He guard wearing a Haitian Football Federation T-shirt paces nervously in front of the heavy, blue steel door, his pump-action shotgun held tightly in his right hand.
He presses his finger against the trigger when anyone bangs loudly on the metal to enter the Stad Sylvio Cator in downtown Port au Prince, pulling the door slowly open and gingerly peering his head out to see who it is.
Usually they are met with a firm volley of abuse in Creole, but this time it is the guests he has been expecting.
The Haitian national football team bus has arrived for training the day before one of the most important matches in the team's history: a 2014 World Cup qualifier against the minnows of the U.S. Virgin Islands.
It is also the country's first home football match since as many as 300,000 people were killed when a massive 7.0 earthquake reduced much of the city to rubble.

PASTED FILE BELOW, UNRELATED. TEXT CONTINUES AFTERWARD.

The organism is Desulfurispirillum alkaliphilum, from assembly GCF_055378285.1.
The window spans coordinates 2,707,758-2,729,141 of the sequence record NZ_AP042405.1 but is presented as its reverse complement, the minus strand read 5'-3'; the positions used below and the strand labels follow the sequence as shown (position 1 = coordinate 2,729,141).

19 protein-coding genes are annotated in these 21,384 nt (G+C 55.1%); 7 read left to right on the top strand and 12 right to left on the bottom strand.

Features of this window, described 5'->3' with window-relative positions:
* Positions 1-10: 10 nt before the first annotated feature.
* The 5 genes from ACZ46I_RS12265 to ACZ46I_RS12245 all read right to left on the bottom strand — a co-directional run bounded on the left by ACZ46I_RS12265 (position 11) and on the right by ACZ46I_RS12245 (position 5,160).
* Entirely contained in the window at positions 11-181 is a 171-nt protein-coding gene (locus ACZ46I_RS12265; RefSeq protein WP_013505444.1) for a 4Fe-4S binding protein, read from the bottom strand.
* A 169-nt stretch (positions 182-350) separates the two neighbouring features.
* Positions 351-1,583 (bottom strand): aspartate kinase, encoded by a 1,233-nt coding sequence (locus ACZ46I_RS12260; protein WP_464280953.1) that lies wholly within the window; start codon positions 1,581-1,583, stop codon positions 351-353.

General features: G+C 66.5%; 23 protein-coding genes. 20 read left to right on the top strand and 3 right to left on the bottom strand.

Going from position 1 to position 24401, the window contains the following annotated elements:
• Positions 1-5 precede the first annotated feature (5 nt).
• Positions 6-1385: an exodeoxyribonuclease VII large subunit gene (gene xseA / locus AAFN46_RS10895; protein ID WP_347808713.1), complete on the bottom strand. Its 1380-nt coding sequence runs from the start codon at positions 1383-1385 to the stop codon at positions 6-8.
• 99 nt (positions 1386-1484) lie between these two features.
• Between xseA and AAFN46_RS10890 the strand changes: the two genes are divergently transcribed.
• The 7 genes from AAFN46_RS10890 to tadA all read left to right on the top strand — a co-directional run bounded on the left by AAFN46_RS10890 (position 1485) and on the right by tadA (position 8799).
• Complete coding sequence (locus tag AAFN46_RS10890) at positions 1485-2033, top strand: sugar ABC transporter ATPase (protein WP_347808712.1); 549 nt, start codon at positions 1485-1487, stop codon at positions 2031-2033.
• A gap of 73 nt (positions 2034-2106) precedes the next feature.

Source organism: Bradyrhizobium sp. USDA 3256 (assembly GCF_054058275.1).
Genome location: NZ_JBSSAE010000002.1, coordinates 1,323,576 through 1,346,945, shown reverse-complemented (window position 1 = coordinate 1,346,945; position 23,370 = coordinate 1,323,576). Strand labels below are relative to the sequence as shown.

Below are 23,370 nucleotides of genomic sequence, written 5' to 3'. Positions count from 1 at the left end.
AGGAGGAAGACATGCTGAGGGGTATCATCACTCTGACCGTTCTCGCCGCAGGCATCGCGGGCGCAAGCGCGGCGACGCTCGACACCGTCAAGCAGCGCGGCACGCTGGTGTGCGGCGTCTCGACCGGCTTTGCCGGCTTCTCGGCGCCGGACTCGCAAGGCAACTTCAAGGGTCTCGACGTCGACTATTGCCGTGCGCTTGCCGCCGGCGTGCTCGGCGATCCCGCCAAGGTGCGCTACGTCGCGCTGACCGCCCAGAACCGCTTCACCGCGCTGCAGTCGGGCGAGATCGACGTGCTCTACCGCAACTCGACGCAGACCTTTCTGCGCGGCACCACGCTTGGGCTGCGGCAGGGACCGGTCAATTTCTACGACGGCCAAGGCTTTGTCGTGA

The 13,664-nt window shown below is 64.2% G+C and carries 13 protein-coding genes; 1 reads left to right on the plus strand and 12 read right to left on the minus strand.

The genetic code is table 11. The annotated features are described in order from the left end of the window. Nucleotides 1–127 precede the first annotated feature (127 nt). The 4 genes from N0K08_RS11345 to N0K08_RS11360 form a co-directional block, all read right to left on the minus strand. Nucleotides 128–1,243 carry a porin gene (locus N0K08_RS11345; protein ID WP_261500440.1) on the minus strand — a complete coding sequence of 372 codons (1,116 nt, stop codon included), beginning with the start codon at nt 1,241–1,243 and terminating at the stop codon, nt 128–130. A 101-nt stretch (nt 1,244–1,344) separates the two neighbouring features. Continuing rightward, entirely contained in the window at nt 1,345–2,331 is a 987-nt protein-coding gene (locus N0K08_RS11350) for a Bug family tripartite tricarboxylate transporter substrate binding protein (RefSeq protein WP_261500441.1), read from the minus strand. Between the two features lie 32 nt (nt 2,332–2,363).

"It's 46 degrees on the pitch, we just measured it," lamented the team's Brazilian coach Edson Tavares. It is three in the afternoon, the same time the match is due to be played 24-hours later.
"It's crazy. FIFA [football's world governing body] agreed to move the match to this time. CONCACAF [the governing body for the Caribbean] said no. What do they know? They work out of New York and know nothing about the heat in the Caribbean."
But the change in time was a necessity as much for the Haitians as anyone else. Electricity is scarce in the city, too scarce for the expensive but impotent flood lights that had been installed.